Additional information about the methods is provided in Additional file 1.

Literature search

PDAC mRNA abundance datasets were collected through the pancreatic expression database [23]. Studies with both mRNA and clinical data were used for prognostic signature discovery and validation. Studies without clinical data were only used in the cluster analysis of signature genes.

Verona clinical cohort

Samples from 28 PDAC patients who underwent a surgical resection of PDAC at the University of Verona (Italy) were profiled using Affymetrix GeneChip Human Exon 1.0 ST Array. Data are made available through GEO [24] [GEO:GSE56560]. The samples collected from the Verona cohort were collected in accordance with the Declaration of Helsinki. They were residual tissue samples left over after samples were collected for diagnostic purposes. They were collected with the approval of the Verona Hospital Trust local ethics committee under a general approval to study biomarkers in the pancreas cancer programme 1885. The samples had either individual patient consent or a waiver from the ethics committee (Azienda Ospedaliera Universitaria Integrata Verona, Italy). In both circumstances, the samples were collected and accessed into the biobank. The samples and associated information were anonymised to ensure patient privacy and protection.

Preprocessing pancreatic ductal adenocarcinoma mRNA abundance datasets

Raw Affymetrix GeneChip Human Exon 1.0 ST, Gene 1.0 ST, U133 Plus 2.0 and U133A Array data were robust multi-array average (RMA) normalised independently. Agilent and Illumina datasets were downloaded in original preprocessed form from GEO [3],[6]. Across all datasets, whenever multiple probe sets were mapped to the same HUGO gene nomenclature committee (HGNC) gene symbol, the probe set with the largest variance was kept.

The Cancer Genome Atlas breast, colorectal and ovarian cancer datasets

Preprocessed The Cancer Genome Atlas (TCGA) breast (BRCA), colorectal (COADREAD) and ovarian (OV) cancer datasets (mRNA abundance and clinical data) were downloaded from TCGA data portal (gdac), release 2014-01-15.

Differentially expressed features

Differentially expressed genes (transcript cluster ids) between 42 matching PDAC associated normal tissues were identified using LIMMA.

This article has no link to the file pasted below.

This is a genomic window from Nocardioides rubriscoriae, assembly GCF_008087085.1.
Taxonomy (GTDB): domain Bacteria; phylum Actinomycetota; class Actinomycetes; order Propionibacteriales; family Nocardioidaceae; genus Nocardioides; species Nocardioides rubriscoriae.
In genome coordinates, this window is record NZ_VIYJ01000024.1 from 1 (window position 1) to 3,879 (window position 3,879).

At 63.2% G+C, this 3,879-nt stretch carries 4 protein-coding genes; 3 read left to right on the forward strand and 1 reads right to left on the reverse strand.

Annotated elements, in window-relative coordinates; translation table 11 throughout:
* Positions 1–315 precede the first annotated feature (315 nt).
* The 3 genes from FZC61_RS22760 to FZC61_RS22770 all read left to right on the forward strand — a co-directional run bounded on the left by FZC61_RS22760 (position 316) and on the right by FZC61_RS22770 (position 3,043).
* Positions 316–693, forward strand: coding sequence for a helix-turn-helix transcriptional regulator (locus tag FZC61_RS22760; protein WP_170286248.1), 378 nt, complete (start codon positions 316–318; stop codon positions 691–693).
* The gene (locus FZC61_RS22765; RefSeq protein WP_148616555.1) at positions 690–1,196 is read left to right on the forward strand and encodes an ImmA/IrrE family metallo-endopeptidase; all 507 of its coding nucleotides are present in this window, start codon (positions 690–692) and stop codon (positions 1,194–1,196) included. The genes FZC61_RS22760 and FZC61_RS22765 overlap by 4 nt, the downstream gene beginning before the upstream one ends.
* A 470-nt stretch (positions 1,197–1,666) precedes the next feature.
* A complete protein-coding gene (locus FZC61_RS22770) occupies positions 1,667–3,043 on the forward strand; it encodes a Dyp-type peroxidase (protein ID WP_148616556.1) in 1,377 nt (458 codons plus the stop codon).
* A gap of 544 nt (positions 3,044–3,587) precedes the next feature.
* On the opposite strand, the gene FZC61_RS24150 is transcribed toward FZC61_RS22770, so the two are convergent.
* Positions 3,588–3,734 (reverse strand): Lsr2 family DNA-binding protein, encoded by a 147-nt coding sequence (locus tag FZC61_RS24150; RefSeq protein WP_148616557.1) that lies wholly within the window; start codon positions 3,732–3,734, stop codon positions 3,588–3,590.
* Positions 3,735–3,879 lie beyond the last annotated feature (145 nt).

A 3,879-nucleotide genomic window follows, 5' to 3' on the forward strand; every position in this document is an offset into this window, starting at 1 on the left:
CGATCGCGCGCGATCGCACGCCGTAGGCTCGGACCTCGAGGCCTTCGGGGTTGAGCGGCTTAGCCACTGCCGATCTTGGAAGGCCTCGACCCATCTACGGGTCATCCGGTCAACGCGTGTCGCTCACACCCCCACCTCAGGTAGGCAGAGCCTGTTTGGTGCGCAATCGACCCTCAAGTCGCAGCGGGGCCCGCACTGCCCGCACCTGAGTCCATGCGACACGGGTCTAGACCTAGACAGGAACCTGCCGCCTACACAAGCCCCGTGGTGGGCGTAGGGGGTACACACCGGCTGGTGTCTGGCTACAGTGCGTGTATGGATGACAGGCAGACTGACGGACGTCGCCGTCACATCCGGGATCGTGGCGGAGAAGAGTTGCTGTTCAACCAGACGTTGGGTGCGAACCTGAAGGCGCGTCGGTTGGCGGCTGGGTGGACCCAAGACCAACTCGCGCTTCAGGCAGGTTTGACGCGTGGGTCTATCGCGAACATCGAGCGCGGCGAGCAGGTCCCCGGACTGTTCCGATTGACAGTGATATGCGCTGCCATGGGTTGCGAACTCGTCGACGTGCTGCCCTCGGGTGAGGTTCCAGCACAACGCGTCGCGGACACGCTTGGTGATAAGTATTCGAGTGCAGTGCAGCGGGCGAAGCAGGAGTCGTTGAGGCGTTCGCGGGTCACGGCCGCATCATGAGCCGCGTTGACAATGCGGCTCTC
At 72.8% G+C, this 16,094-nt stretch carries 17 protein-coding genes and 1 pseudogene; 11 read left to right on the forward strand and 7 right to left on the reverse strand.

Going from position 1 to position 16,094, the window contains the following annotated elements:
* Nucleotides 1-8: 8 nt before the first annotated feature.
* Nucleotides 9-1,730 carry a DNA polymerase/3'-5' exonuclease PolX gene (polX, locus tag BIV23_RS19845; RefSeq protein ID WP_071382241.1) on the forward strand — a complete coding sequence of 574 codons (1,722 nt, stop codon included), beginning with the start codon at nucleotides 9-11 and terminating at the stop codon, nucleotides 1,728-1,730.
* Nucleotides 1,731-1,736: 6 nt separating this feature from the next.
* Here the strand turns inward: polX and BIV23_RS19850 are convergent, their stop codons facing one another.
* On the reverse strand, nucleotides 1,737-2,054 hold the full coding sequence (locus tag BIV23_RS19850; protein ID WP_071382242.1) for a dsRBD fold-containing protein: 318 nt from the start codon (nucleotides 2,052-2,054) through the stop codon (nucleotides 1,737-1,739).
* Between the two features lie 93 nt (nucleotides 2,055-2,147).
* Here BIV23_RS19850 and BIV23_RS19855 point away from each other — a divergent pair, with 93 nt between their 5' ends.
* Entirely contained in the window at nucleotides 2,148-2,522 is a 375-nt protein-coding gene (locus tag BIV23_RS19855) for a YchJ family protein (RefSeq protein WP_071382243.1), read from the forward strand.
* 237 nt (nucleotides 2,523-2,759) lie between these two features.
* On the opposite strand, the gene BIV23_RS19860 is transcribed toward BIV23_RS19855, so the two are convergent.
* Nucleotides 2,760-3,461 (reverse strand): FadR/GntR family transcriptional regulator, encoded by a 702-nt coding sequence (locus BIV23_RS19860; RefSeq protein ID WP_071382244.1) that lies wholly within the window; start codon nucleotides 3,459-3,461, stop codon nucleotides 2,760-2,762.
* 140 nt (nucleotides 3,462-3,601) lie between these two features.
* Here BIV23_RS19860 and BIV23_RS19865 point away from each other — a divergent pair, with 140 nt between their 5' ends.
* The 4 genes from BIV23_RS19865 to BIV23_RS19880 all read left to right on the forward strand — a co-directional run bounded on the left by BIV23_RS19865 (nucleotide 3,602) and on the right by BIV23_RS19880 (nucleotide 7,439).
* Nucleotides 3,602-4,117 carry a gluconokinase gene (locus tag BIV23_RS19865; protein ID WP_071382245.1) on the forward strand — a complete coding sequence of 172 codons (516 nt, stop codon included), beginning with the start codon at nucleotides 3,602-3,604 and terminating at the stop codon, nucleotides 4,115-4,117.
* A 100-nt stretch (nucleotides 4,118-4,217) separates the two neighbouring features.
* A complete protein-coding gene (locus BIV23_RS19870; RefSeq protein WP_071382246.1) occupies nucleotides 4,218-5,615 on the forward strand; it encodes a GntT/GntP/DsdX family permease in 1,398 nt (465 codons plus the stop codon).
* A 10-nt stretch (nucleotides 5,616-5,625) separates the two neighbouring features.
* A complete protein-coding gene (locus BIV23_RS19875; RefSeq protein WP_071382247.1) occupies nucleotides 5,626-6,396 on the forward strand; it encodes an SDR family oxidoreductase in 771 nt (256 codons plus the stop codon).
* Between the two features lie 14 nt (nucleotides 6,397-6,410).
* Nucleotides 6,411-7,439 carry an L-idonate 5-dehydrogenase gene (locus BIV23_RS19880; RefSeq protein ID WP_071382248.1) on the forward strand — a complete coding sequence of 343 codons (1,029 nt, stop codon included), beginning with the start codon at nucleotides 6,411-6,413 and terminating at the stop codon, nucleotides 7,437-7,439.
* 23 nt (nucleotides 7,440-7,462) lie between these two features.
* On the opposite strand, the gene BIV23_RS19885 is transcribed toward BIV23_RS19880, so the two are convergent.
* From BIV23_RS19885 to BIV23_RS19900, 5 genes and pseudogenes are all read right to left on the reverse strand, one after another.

In silicodataset merging

The Verona and Zhang (training) cohorts were merged using the distance weighted discrimination algorithm (DWD).

Parameter selection

The choice of the optimal parameters (P adjusted < 0.01, absolute log2-fold change >0, and Wald test P < 0.05) was based on the classification performance and signature size for the training cohort (Additional file 2: Table S3).

Univariate prognostic gene selection

The DWD-merged training cohort was used to estimate the prognostic value of the differentially expressed genes. Patient risk groups were ascertained by median-dichotomising mRNA abundance intensities (continuous) into low- and high-risk groups, and relative hazard was estimated using a Cox proportional hazards model.

Patient classification

The classification of patients into risk groups was done using prediction analysis of microarrays (PAM). The PAM algorithm clusters samples into k-groups using nearest shrunken centroids. Using the DWD-merged mRNA abundance data alongside patient survival data, the model was trained in a leave-one-out cross-validation (LOOCV) setting using R package pamr v1.54.1. The model with the minimum cross-validation error in the training cohort was selected. The trained model was applied to mRNA abundance profiles in the validation cohort to predict patient risk groups, which were subsequently used in Kaplan–Meier analysis. The survival differences between patient risk groups were assessed using a Cox proportional hazards model (hazard ratio), with a P value estimated through a Wald test or log-rank test.

Classification accuracy

The classification accuracy of the validation cohort was estimated by establishing a 2 × 2 confusion table. Patients with survival time >20 months (average of median PDAC survival in studies listed in Additional file 2: Table S1 except Donahue et al.) were labelled as low-risk group, while the patients with survival time 20 months were classed as high-risk group. Sensitivity, specificity and accuracy were estimated through a 2 × 2 contingency table.

Quantitative real-time RT-PCR

Quantitative real-time RT-PCR (qRT-PCR) was performed for ITGA5, NOSTRIN, CDC45 and KIF4A for a mix of 12 samples from the Verona cohort and nine independent new samples.

Results

Prognostic assessment of differentially expressed genes in pancreatic ductal adenocarcinoma